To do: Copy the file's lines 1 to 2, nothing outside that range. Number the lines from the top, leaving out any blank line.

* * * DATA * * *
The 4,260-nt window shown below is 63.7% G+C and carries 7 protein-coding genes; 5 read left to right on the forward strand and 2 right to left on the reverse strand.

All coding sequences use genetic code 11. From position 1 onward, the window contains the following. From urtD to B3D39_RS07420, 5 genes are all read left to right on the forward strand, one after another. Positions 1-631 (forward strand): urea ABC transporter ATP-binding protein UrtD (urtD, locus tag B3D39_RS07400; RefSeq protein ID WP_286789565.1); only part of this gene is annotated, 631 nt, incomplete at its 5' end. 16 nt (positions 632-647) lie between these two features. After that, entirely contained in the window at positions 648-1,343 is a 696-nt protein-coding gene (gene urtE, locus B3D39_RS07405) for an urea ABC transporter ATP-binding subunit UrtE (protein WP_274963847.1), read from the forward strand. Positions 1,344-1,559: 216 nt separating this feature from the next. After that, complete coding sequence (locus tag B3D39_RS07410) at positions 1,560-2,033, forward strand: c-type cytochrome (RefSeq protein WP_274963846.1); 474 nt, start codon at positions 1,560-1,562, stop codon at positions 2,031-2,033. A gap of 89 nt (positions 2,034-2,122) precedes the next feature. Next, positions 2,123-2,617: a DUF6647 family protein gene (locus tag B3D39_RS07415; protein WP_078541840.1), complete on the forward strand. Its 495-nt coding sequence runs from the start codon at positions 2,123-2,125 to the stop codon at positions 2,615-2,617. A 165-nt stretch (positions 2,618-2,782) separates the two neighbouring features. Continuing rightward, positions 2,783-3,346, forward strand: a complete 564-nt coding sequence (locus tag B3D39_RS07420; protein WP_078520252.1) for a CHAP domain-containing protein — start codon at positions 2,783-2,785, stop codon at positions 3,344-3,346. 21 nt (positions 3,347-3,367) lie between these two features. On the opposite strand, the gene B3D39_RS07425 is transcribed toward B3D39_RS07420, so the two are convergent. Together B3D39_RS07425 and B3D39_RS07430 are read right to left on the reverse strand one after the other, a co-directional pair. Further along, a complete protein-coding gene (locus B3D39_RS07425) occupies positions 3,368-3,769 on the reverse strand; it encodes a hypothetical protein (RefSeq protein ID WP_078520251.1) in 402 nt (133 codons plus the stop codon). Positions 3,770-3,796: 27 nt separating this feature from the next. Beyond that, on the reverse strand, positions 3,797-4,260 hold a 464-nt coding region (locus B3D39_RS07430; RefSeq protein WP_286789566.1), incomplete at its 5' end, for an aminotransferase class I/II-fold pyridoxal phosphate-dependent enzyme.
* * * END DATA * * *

The 4,260-nt window shown below is 63.7% G+C and carries 7 protein-coding genes; 5 read left to right on the forward strand and 2 right to left on the reverse strand.

All coding sequences use genetic code 11. From position 1 onward, the window contains the following. From urtD to B3D39_RS07420, 5 genes are all read left to right on the forward strand, one after another. Positions 1-631 (forward strand): urea ABC transporter ATP-binding protein UrtD (urtD, locus tag B3D39_RS07400; RefSeq protein ID WP_286789565.1); only part of this gene is annotated, 631 nt, incomplete at its 5' end. 16 nt (positions 632-647) lie between these two features. After that, entirely contained in the window at positions 648-1,343 is a 696-nt protein-coding gene (gene urtE, locus B3D39_RS07405) for an urea ABC transporter ATP-binding subunit UrtE (protein WP_274963847.1), read from the forward strand. Positions 1,344-1,559: 216 nt separating this feature from the next. After that, complete coding sequence (locus tag B3D39_RS07410) at positions 1,560-2,033, forward strand: c-type cytochrome (RefSeq protein WP_274963846.1); 474 nt, start codon at positions 1,560-1,562, stop codon at positions 2,031-2,033. A gap of 89 nt (positions 2,034-2,122) precedes the next feature. Next, positions 2,123-2,617: a DUF6647 family protein gene (locus tag B3D39_RS07415; protein WP_078541840.1), complete on the forward strand. Its 495-nt coding sequence runs from the start codon at positions 2,123-2,125 to the stop codon at positions 2,615-2,617. A 165-nt stretch (positions 2,618-2,782) separates the two neighbouring features. Continuing rightward, positions 2,783-3,346, forward strand: a complete 564-nt coding sequence (locus tag B3D39_RS07420; protein WP_078520252.1) for a CHAP domain-containing protein — start codon at positions 2,783-2,785, stop codon at positions 3,344-3,346. 21 nt (positions 3,347-3,367) lie between these two features. On the opposite strand, the gene B3D39_RS07425 is transcribed toward B3D39_RS07420, so the two are convergent. Together B3D39_RS07425 and B3D39_RS07430 are read right to left on the reverse strand one after the other, a co-directional pair. Further along, a complete protein-coding gene (locus B3D39_RS07425) occupies positions 3,368-3,769 on the reverse strand; it encodes a hypothetical protein (RefSeq protein ID WP_078520251.1) in 402 nt (133 codons plus the stop codon). Positions 3,770-3,796: 27 nt separating this feature from the next. Beyond that, on the reverse strand, positions 3,797-4,260 hold a 464-nt coding region (locus B3D39_RS07430; RefSeq protein WP_286789566.1), incomplete at its 5' end, for an aminotransferase class I/II-fold pyridoxal phosphate-dependent enzyme.